CUCCINELLI THREAD PART TWO
Posted by Jeff Id on May 4, 2010
Guest post Ryan O
The first thread was fun. Assuming Jeff is willing to entertain me, I think a second part is in order.
My position is best explained with a little story.
The problem with climate science is not the individual scientists or even the work being performed. The problem with climate science is the politicization of the field. Your work takes on a whole new dimension if it can help form the basis for a massive redesign of the global economy. It is not just some neat math and interesting geophysics; it is now the foundation for remaking the world.
With that prospect comes the wholly human tendency to feel that it is not just the science that matters, it is also the message. Indeed, since the world is headed for certain catastrophe unless something changes, you now have to try to balance the purity of the science against the moral imperative to prevent a disaster. Stephen Schneider once expressed this difficulty in a not-so-eloquent fashion. Human nature being what it is, it is simply not possible for this to have zero effect on the decisions you make (with “you” being a collective).
This moral imperative is not just a product of your thoughts, it is one that has started resonating with the media, the government, and industry. No longer are you struggling to merely be heard, you are finally being understood. The call to action is being repeated everywhere. You are part of something important, something critical. In a small way, you can be a hero.
As time marches on, the signs that you are right become bigger and brighter. Your books are best sellers. Your opinion is sought by political leaders; not just of your own country, but of others as well. An international body is formed to communicate the science and the danger of allowing the status quo to continue unabated. You step outside your realm of expertise and find that you have much broader influence . . . your skills in climate science can be adapted to risk management and economics. You find yourself conversant not in the mere science, but also the policy that the science implies.
What were once small compromises to scientific purity become larger ones – without you realizing it is happening. It is not dishonest – you know the answer. CO2 is increasing. The world is warming. The basic physics is right. Unfortunately, in some cases, the data – which is known to be imperfect – does not quite say what you know to be truth. Sometimes the methods – which are known to be heuristic – do not quite yield accurate results. You must sort the good data from the bad; the proper methods from the faulty. Since you know the truth, the criterion for sorting is self evident. Most importantly, when this is done, the answer matches what you already know to be true.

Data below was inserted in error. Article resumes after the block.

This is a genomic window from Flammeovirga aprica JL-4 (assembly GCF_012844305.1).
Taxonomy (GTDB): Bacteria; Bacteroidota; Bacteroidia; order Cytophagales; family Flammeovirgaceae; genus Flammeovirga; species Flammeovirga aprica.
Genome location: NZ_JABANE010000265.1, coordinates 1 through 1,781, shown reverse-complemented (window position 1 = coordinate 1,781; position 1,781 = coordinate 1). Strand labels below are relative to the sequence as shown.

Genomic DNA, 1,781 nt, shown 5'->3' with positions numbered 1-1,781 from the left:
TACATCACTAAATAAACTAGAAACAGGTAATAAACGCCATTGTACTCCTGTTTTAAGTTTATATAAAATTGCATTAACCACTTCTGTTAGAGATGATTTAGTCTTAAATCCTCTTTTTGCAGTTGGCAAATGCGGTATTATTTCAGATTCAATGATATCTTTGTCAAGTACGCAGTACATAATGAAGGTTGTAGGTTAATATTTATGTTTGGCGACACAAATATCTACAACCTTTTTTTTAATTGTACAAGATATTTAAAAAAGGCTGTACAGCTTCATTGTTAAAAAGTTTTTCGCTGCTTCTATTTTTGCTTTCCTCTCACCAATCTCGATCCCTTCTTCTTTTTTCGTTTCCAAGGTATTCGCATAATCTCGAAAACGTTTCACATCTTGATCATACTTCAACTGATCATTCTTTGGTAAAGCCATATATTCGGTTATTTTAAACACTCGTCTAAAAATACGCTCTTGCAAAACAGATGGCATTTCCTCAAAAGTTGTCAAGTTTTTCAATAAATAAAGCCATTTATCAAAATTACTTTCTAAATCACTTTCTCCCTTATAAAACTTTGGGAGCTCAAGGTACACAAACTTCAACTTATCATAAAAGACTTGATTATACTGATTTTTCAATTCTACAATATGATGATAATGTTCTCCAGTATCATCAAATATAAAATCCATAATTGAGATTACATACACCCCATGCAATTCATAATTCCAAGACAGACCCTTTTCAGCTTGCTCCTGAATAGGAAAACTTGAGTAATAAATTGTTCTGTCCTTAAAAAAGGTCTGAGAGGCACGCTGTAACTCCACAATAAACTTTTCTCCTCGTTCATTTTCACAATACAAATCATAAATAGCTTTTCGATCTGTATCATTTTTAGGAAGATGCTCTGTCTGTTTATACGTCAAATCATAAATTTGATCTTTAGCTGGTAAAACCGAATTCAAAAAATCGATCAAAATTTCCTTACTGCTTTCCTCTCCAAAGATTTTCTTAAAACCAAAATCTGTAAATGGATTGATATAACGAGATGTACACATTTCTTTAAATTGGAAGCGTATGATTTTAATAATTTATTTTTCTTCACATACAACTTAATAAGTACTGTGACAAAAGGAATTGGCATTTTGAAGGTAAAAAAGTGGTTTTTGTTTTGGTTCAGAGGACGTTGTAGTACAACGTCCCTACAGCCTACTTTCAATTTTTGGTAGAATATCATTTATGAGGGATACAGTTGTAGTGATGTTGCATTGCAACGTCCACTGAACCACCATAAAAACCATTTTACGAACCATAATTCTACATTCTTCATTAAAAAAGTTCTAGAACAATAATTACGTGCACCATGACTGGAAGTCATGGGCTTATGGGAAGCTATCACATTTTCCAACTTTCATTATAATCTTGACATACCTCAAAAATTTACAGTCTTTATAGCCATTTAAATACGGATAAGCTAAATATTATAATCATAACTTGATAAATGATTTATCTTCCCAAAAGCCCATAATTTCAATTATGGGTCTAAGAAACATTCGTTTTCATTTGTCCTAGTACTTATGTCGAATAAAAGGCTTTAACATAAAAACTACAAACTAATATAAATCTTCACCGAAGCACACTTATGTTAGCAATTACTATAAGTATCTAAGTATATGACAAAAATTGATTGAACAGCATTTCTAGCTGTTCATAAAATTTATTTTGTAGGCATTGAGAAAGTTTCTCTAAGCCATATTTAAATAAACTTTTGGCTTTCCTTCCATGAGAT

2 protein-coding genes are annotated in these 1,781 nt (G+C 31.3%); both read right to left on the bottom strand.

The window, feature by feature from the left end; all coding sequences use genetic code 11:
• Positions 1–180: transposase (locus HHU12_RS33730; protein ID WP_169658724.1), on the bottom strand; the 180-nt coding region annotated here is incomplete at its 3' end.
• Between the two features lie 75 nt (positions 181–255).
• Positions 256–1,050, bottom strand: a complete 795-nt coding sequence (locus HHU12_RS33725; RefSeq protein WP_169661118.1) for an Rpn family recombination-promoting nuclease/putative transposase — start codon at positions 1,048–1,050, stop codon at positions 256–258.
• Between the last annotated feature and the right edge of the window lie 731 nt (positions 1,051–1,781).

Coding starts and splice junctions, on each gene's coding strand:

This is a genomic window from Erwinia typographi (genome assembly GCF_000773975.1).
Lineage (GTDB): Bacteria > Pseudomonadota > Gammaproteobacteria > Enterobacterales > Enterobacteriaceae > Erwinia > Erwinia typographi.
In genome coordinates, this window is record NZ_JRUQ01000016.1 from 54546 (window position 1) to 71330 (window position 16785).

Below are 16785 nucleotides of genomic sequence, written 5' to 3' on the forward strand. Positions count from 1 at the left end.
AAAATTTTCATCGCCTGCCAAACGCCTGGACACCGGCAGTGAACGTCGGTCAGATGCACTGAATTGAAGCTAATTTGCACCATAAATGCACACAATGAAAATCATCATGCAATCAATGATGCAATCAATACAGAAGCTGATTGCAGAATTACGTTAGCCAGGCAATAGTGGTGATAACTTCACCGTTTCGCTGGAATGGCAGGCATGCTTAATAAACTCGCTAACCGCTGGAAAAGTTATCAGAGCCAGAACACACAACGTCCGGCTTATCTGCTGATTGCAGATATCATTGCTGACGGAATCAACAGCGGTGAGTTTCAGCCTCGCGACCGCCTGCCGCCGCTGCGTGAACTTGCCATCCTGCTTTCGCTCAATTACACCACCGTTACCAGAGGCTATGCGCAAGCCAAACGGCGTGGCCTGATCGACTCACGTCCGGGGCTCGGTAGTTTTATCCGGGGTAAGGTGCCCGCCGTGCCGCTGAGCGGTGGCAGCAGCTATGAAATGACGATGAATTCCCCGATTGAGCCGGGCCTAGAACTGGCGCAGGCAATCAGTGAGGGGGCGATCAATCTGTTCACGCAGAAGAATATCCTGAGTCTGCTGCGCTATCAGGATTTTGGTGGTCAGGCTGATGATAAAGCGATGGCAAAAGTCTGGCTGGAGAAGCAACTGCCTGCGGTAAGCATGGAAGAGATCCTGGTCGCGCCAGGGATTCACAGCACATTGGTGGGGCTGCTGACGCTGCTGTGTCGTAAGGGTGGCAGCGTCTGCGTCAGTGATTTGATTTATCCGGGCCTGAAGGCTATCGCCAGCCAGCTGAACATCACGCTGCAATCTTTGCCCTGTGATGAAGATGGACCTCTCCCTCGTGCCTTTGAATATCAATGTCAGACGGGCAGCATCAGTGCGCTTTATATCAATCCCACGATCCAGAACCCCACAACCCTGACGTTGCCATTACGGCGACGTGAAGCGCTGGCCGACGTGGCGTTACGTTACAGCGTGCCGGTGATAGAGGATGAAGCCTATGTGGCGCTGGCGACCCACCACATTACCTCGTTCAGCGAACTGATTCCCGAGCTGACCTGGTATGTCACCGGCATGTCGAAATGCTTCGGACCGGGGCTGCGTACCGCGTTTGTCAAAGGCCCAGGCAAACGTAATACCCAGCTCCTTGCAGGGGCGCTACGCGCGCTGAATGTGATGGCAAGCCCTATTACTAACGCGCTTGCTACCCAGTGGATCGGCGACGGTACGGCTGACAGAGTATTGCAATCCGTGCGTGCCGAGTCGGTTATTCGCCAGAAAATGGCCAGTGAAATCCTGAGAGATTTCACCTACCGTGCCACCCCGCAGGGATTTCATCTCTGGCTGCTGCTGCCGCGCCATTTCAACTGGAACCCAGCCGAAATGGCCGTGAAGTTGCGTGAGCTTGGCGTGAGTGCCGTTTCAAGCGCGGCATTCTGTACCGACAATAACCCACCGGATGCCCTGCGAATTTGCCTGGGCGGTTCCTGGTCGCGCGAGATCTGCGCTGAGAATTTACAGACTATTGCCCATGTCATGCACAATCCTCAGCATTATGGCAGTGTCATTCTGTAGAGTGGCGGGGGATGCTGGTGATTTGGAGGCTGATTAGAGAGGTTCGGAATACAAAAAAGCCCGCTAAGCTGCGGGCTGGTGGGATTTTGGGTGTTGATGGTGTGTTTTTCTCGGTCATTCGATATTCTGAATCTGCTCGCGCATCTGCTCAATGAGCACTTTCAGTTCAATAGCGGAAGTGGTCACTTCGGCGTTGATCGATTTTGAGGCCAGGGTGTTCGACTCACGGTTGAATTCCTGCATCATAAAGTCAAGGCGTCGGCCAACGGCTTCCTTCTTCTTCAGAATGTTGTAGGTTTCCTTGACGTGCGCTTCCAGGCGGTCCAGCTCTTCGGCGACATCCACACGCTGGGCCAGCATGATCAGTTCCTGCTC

Around you, others enable your success. A green industry sees an opportunity, lobbies on your behalf, and supports you with donations. The university sees a source of funding, an opportunity for prestige, and the possibility of making an important impact on the future of humanity. The politician sees a vehicle for promoting himself, his agenda, and his chance to leave his mark on society.
There are a few people, however, who cannot accept this truth. With every movement – no matter how well established – there is a counter-movement. Since the evidence that you are correct is overwhelming, the counter-movement must necessarily be fueled by ignorance and self-interest. Because your work is necessarily complex and beyond the ability of the layman to fully grasp, these people adopt the tactic of nitpicking irrelevant details to sow seeds of doubt. And because saving humanity from itself is an unarguably noble cause, this nefarious counter-movement must be fought.
So you band together against them. You label them as contrarians and deniers and turn skeptic into an evil word. You imply that their motives are immoral and selfish. Most importantly, you give no quarter. With any science as complex as yours, there will necessarily be small errors. When they find the errors, you quite justifiably minimize them. After all, if you fix this and change that, your result is still the same. And even if there are changes to the results, why, if you just look at it slightly differently, the results still support what you were saying all along! It is then quite obvious that the errors do not deserve to be published or acknowledged – it only gives credence to this band of ignorant fools.